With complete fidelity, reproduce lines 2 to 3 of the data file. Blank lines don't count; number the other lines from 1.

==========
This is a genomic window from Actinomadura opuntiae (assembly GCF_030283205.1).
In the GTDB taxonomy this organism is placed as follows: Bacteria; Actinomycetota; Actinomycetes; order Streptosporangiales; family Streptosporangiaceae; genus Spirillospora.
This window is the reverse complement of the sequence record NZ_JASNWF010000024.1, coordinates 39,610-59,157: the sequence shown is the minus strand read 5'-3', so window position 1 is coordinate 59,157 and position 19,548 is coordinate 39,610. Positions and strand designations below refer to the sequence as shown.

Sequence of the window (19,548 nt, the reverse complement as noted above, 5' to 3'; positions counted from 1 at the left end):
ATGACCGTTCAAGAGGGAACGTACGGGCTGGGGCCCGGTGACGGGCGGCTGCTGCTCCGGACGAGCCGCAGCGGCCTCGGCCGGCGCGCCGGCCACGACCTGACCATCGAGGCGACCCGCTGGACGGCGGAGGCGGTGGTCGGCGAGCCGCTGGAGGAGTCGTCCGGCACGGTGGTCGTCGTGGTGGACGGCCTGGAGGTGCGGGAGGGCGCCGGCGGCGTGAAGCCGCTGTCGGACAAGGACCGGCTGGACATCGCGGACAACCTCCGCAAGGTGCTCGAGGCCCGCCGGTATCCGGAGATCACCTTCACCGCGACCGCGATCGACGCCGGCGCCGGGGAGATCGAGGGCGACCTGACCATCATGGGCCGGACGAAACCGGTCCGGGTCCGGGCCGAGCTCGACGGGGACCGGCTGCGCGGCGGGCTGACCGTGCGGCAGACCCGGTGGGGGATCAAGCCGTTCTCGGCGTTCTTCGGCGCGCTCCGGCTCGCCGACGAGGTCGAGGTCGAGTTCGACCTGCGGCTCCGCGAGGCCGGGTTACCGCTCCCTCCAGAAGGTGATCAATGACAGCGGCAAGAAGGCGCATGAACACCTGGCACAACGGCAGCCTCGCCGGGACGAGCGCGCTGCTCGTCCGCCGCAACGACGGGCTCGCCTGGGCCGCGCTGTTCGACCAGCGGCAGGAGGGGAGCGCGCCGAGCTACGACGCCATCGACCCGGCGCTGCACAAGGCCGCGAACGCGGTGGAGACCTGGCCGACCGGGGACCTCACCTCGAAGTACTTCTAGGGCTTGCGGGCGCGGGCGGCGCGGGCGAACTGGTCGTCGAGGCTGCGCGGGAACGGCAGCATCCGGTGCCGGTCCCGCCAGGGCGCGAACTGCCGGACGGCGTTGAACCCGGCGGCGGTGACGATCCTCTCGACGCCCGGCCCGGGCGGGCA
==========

In the GTDB taxonomy this organism is placed as follows: Bacteria; Actinomycetota; Actinomycetes; order Streptosporangiales; family Streptosporangiaceae; genus Spirillospora.
This window is the reverse complement of the sequence record NZ_JASNWF010000024.1, coordinates 39,610-59,157: the sequence shown is the minus strand read 5'-3', so window position 1 is coordinate 59,157 and position 19,548 is coordinate 39,610. Positions and strand designations below refer to the sequence as shown.